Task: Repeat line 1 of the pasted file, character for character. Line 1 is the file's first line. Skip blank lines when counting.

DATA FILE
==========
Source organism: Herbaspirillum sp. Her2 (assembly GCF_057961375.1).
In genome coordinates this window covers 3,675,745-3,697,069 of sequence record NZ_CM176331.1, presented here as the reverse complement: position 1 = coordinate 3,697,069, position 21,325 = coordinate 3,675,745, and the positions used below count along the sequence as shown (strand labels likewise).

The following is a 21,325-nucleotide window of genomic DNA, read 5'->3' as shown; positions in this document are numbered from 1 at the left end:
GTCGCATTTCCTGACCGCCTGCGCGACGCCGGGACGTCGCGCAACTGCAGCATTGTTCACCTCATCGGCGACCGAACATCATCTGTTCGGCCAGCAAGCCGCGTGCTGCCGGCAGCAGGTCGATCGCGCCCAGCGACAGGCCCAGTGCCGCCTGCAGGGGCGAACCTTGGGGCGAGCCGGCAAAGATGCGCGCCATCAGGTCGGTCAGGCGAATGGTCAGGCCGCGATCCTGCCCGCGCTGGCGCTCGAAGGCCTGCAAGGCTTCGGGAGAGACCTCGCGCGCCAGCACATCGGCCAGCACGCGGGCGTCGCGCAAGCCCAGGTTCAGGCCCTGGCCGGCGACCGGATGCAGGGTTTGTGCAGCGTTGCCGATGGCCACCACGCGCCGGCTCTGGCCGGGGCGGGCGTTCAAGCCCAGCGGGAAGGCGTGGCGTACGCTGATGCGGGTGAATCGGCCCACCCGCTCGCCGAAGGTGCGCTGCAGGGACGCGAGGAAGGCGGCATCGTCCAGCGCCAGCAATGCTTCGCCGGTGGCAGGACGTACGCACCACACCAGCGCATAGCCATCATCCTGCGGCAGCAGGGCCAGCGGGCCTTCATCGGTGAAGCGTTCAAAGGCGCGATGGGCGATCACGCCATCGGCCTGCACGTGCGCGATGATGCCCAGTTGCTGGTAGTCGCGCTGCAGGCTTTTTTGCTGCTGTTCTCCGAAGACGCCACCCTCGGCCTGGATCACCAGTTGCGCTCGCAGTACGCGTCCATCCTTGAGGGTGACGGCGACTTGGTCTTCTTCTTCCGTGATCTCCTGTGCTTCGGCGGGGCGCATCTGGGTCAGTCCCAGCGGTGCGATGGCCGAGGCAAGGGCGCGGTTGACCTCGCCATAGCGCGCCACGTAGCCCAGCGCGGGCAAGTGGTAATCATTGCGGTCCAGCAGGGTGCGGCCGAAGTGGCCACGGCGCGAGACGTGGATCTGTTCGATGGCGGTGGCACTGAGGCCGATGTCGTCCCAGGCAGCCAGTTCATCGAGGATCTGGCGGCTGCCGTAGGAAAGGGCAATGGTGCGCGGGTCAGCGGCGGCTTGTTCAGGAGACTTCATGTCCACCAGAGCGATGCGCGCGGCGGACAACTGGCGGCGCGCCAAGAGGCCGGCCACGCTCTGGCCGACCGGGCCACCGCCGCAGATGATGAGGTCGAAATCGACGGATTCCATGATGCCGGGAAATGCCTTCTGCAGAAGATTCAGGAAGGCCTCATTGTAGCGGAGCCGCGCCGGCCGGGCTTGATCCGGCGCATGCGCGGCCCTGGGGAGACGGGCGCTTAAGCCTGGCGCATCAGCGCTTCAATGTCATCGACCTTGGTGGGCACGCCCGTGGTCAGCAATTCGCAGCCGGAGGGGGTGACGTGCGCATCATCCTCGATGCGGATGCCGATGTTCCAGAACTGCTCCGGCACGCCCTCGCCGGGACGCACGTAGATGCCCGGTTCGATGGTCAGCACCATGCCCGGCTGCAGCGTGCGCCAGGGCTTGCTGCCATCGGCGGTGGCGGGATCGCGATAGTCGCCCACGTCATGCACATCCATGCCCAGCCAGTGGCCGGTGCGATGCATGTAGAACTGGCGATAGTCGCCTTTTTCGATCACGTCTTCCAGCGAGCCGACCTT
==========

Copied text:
Source organism: Herbaspirillum sp. Her2 (assembly GCF_057961375.1).